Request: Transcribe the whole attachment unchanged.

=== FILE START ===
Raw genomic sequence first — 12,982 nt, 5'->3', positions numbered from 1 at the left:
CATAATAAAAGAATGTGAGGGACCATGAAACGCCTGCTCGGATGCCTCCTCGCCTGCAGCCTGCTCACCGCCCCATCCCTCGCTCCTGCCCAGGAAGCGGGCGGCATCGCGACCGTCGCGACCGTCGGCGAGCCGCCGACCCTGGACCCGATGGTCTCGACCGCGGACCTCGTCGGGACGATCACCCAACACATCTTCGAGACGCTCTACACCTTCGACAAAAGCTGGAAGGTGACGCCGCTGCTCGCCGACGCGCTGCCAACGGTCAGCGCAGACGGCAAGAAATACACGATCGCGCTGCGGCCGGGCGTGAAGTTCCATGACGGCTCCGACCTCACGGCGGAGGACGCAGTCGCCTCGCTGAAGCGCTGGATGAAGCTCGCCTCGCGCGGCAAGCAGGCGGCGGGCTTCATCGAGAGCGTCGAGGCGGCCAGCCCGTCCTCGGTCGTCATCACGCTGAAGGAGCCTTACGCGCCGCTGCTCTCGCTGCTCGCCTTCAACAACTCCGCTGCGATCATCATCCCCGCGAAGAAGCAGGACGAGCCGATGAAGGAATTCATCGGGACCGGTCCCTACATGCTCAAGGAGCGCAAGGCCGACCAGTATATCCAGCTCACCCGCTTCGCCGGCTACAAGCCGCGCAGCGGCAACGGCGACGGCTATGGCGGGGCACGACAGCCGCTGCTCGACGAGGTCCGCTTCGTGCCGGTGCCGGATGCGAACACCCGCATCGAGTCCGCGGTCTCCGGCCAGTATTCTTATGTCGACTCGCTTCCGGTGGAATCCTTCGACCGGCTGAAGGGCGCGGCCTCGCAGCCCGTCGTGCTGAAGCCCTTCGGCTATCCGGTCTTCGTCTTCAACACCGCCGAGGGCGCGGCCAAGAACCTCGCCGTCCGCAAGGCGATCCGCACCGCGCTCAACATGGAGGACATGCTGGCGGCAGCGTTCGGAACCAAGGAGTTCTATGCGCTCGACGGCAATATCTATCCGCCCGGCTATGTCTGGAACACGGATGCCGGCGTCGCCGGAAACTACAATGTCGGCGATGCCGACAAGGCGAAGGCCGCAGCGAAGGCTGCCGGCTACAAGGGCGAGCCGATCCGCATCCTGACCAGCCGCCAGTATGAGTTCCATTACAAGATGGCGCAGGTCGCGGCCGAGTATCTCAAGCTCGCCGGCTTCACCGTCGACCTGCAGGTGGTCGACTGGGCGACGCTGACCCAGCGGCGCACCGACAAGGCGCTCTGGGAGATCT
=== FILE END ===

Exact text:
Raw genomic sequence first — 12,982 nt, 5'->3', positions numbered from 1 at the left:
CATAATAAAAGAATGTGAGGGACCATGAAACGCCTGCTCGGATGCCTCCTCGCCTGCAGCCTGCTCACCGCCCCATCCCTCGCTCCTGCCCAGGAAGCGGGCGGCATCGCGACCGTCGCGACCGTCGGCGAGCCGCCGACCCTGGACCCGATGGTCTCGACCGCGGACCTCGTCGGGACGATCACCCAACACATCTTCGAGACGCTCTACACCTTCGACAAAAGCTGGAAGGTGACGCCGCTGCTCGCCGACGCGCTGCCAACGGTCAGCGCAGACGGCAAGAAATACACGATCGCGCTGCGGCCGGGCGTGAAGTTCCATGACGGCTCCGACCTCACGGCGGAGGACGCAGTCGCCTCGCTGAAGCGCTGGATGAAGCTCGCCTCGCGCGGCAAGCAGGCGGCGGGCTTCATCGAGAGCGTCGAGGCGGCCAGCCCGTCCTCGGTCGTCATCACGCTGAAGGAGCCTTACGCGCCGCTGCTCTCGCTGCTCGCCTTCAACAACTCCGCTGCGATCATCATCCCCGCGAAGAAGCAGGACGAGCCGATGAAGGAATTCATCGGGACCGGTCCCTACATGCTCAAGGAGCGCAAGGCCGACCAGTATATCCAGCTCACCCGCTTCGCCGGCTACAAGCCGCGCAGCGGCAACGGCGACGGCTATGGCGGGGCACGACAGCCGCTGCTCGACGAGGTCCGCTTCGTGCCGGTGCCGGATGCGAACACCCGCATCGAGTCCGCGGTCTCCGGCCAGTATTCTTATGTCGACTCGCTTCCGGTGGAATCCTTCGACCGGCTGAAGGGCGCGGCCTCGCAGCCCGTCGTGCTGAAGCCCTTCGGCTATCCGGTCTTCGTCTTCAACACCGCCGAGGGCGCGGCCAAGAACCTCGCCGTCCGCAAGGCGATCCGCACCGCGCTCAACATGGAGGACATGCTGGCGGCAGCGTTCGGAACCAAGGAGTTCTATGCGCTCGACGGCAATATCTATCCGCCCGGCTATGTCTGGAACACGGATGCCGGCGTCGCCGGAAACTACAATGTCGGCGATGCCGACAAGGCGAAGGCCGCAGCGAAGGCTGCCGGCTACAAGGGCGAGCCGATCCGCATCCTGACCAGCCGCCAGTATGAGTTCCATTACAAGATGGCGCAGGTCGCGGCCGAGTATCTCAAGCTCGCCGGCTTCACCGTCGACCTGCAGGTGGTCGACTGGGCGACGCTGACCCAGCGGCGCACCGACAAGGCGCTCTGGGAGATCT